In presenting their findings, National Transportation Safety Board investigators said they still don't know whether Lidle or his flight instructor was piloting the plane at the time of the crash on Oct. 11, 2006. Both men were killed.
Investigator Lorenda Ward told board members that the turn above the East River could have been made safely if the plane had begun the turn further east or banked harder in the turn.
"With the proper planning, judgment and airmanship, the 180-degree turn was possible," Ward said.
The pilot sought to correct the turn but instead lost altitude as the plane headed into Manhattan, she said.
"The increase in bank angle was too late," Ward said.
Lidle, a 34-year-old right-hander, was killed after finishing the baseball season with the Yankees. His flight instructor, Tyler Stanger, also died when Lidle's plane slammed into the midtown high-rise.
Documents show that investigators have had surprisingly little to go on in reviewing the accident.
The global positioning device and cockpit display unit were too badly damaged to reveal any information. There was no cockpit voice recorder because they are not required in small, privately owned planes.
The NTSB has released some preliminary documents, identifying Lidle as the pilot and Stanger as the passenger, but the papers provide no proof of who was at the controls of Lidle's Cirrus SR-20 when it crashed.
That issue is critical to the ballplayer's wife and young son, who filed suit against insurer MetLife Inc. claiming she is owed $1 million under Major League Baseball's benefit plan.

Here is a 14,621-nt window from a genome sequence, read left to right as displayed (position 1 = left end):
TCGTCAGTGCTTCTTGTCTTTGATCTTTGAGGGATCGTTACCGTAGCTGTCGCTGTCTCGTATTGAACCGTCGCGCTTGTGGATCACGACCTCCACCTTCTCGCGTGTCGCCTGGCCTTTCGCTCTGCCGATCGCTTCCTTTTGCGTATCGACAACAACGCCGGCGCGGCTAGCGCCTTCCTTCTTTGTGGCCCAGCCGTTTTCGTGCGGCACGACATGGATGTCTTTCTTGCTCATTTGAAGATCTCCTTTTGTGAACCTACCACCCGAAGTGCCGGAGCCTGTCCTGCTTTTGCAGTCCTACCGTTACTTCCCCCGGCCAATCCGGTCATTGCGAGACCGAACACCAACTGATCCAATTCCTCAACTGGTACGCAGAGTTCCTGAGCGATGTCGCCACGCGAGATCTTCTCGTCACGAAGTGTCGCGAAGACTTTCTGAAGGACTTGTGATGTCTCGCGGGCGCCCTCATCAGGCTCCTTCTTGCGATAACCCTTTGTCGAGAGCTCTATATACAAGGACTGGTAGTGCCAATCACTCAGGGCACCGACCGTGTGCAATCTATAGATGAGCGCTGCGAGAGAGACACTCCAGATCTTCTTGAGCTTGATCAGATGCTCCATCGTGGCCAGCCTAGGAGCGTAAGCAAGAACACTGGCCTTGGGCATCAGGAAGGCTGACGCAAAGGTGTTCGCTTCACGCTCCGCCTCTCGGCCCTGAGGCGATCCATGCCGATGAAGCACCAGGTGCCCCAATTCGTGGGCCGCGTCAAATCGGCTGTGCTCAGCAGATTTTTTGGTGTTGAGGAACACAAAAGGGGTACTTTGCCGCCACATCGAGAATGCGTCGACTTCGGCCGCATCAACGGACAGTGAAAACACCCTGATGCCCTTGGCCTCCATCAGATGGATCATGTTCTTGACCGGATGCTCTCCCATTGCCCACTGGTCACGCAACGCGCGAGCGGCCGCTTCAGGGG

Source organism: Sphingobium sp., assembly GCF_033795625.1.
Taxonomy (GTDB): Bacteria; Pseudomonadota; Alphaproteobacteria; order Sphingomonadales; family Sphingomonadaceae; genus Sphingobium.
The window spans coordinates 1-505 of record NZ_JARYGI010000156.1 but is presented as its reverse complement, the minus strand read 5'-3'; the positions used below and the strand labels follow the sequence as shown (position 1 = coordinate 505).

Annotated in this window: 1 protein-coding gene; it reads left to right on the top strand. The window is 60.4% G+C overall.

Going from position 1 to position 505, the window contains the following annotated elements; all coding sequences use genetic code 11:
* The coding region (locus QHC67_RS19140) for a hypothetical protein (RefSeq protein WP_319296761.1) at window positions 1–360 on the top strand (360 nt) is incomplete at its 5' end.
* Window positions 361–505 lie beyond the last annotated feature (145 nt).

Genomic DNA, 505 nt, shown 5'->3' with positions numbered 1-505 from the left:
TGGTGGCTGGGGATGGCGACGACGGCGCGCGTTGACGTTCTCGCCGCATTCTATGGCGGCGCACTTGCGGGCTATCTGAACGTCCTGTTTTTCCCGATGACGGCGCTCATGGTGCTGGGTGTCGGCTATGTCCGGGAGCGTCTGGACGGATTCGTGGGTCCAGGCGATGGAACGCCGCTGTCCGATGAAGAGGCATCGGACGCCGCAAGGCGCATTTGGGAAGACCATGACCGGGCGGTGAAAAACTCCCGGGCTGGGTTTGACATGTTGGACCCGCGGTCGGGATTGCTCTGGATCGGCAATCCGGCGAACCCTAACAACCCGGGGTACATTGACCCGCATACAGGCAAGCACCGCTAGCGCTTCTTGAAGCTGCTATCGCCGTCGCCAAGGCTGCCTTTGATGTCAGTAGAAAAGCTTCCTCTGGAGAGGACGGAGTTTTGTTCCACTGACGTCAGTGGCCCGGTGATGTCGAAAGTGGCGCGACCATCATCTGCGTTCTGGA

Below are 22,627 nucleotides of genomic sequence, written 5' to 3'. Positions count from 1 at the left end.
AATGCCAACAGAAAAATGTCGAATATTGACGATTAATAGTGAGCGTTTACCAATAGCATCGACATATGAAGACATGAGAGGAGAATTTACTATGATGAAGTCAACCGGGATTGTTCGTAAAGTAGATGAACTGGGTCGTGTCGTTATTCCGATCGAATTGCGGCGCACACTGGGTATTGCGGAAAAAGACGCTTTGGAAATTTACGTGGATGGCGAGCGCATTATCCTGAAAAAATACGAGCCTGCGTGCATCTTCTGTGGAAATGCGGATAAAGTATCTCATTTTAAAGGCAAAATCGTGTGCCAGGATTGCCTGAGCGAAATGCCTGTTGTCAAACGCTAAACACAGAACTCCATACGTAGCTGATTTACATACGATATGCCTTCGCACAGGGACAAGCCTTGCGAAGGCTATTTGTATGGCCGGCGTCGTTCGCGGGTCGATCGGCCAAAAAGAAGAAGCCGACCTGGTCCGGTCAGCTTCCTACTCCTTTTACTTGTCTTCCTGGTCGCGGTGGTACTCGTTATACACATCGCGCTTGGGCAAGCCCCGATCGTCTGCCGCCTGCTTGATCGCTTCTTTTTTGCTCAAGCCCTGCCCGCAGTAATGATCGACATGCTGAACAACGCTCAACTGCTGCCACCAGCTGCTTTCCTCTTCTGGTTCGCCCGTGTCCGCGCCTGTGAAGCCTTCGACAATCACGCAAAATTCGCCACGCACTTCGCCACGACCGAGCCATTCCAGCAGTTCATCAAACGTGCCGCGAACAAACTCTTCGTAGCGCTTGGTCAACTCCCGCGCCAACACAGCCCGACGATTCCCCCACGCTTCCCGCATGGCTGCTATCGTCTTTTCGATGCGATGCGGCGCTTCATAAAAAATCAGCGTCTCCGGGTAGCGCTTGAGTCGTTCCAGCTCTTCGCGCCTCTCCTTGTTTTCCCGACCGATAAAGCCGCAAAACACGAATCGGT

However, that plan contains an exclusion clause for an aircraft incident in which the player is "acting in any capacity other than as a passenger," a phrase that would appear to bar Lidle's family from collecting anything more than the $450,000 basic life insurance benefit.
Lidle and Stanger had departed from a New Jersey airport for a midday trip past the Statue of Liberty and north up the East River. The plane apparently ran into trouble in attempting to turn around and head back south.
After the accident, the Federal Aviation Administration temporarily ordered small-fixed wing planes not to fly over the river, which runs along Manhattan's East Side, unless the pilot was in contact with air traffic controllers.
According to NTSB documents, the FAA plans to make that restriction permanent.
Small planes previously could fly below 1,100 feet along the river without filing flight plans or checking in with air traffic control. Lidle's plane had flown between 500 and 700 feet above the river.
The collision and explosion of the plane destroyed several apartments in the building. One resident, a dentist, filed a $7 million lawsuit against the Lidle estate.
The Lidle and Stanger families have filed suit against the manufacturers of the plane and certain components.
At Yankee Stadium, Lidle's locker will remain unoccupied all season, and his widow and 6-year-old son threw out ceremonial first pitches on Opening Day.